In Renaissance Europe, the arrival of mechanical movable type printing introduced the era of mass communication which permanently altered the structure of society: The relatively unrestricted circulation of information and (revolutionary) ideas transcended borders, captured the masses in the Reformation and threatened the power of political and religious authorities; the sharp increase in literacy broke the monopoly of the literate elite on education and learning and bolstered the emerging middle class.
For years, book printing was considered a true art form. Typesetting, or the placement of the characters on the page, including the use of ligatures, was passed down from master to apprentice.

The Industrial Revolution

At the dawn of the Industrial Revolution, the mechanics of the hand-operated Gutenberg-style press were still essentially unchanged, although new materials in its construction, amongst other innovations, had gradually improved its printing efficiency.
Two ideas altered the design of the printing press radically: First, the use of steam power for running the machinery, and second the replacement of the printing flatbed with the rotary motion of cylinders.
It is during this era that modern graphic design was conceived. Slow at first but quick to catch on, new ideas, new approaches, new methods…. from The French Impressionists, to the Pre-Raphaelites – people began to change the way we looked at the most ordinary things in life.
Steam driven press: The industrial revolution saw the development of bigger and faster presses

Steam driven press: The industrial revolution saw the development of bigger and faster presses

Graphic Painting: Composition II in Red, Blue, and Yellow, 1930 by Piet Mondrian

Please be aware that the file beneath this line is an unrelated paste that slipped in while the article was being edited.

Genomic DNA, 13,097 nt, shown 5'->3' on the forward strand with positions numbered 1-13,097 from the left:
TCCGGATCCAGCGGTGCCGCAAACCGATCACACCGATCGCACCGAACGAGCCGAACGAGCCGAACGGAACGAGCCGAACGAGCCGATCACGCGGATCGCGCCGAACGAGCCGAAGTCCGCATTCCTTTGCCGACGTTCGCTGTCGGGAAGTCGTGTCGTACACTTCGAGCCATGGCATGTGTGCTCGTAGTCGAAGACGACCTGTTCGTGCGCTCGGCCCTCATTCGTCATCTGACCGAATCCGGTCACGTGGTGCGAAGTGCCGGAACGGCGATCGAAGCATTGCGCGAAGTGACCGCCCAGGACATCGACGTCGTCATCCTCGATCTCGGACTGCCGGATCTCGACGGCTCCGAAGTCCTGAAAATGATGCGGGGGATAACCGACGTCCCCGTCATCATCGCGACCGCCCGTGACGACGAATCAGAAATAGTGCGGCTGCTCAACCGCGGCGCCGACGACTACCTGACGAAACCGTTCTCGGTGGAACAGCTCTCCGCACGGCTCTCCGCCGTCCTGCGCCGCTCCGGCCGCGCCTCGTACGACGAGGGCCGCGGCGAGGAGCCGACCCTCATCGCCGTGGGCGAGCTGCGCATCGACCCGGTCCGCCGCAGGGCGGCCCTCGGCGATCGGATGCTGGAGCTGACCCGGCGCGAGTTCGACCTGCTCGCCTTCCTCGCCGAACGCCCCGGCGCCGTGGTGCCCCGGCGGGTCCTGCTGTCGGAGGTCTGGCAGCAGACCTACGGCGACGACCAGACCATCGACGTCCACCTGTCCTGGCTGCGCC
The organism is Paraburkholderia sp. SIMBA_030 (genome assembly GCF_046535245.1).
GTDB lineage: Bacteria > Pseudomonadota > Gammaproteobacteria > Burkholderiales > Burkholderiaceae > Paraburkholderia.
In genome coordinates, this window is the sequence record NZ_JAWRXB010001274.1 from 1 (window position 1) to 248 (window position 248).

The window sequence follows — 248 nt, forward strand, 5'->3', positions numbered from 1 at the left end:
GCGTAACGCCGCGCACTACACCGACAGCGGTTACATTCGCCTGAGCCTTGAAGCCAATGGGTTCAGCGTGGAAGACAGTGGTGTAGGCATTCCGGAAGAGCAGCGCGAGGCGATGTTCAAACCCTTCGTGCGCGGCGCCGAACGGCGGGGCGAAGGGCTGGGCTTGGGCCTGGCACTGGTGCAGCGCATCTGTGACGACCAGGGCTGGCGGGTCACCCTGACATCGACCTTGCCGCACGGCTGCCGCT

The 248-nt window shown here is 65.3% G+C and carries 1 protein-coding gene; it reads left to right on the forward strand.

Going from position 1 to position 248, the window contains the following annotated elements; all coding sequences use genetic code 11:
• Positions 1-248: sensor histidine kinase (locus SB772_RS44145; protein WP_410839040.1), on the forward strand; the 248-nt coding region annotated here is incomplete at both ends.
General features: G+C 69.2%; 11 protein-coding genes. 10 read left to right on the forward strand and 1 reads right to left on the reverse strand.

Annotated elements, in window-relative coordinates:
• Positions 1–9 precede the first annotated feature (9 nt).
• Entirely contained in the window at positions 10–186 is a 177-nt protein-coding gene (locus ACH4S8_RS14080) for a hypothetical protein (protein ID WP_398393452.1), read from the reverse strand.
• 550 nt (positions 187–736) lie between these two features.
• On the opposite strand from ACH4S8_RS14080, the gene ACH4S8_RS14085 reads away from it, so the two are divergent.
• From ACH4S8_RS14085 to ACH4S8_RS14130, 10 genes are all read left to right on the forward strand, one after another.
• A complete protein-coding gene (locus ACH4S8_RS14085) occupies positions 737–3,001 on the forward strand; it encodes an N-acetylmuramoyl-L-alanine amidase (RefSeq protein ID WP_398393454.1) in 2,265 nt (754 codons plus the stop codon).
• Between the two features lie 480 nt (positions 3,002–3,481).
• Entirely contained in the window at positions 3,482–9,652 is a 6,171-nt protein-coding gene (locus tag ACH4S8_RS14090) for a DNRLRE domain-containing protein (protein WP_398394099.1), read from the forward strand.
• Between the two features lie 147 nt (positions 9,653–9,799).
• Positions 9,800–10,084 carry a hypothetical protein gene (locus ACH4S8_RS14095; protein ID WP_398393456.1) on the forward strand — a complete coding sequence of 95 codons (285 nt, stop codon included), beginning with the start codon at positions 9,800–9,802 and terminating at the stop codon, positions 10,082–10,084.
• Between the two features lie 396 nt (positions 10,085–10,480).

Graphic Painting: Composition II in Red, Blue, and Yellow, 1930 by Piet Mondrian

Graphics as an Art Form

Less is more. That is the basic premise of a minimalist color poster design. The Dutch painter Piet Mondrian in the years 1920-21 courageously introduced the style of minimalism in painting. His simple geometric compositions, together with the use of only three basic colors, blue, yellow, and red, in combination with black and white created a new venue for graphic designers. He demonstrated that with simple relocation of these colors, and experiment with the proportionality of various square surfaces one can achieve extremely different ambiances and various feelings. For the graphic designers who intend to convey a message with a minimum interference from the extraneous elements his experiment in minimalism was a valuable gift.

Graphic Design in Communication

Many medical organizations use the rod of Asclepius as their logo, since it symbolizes the healing arts. This kind of sign is called pictogram. The main advantage of a pictogram is that one does not need to be able to read or to understand a particular language in order to be able to understand the information it conveys. The traffic sign shown, is for no parking zone. The red circle with a diagonal line crossing it coveys the idea of “Not Allowed”, and is called an ideogram.

It is here during the early 20th century that our modern version of icons had their roots. Dr. David Canfield Smith first coined the term “icon” in his landmark 1975 PhD thesis “Pygmalion: A Creative Programming Environment”. In his work, Dr. Smith envisioned a scenario in which “visual entities”, called icons, could execute lines of programming code, and save the operation for later re-execution. Dr. Smith later served as one of the principal designers of the Xerox Star, which became the first commercially available personal computing system based on the desktop metaphor when it was released in 1981. “The icons on [the desktop] are visible concrete embodiments of the corresponding physical objects.” The desktop and icons displayed in this first desktop model are easily recognizable by users several decades later, and display the main components of the desktop metaphor GUI.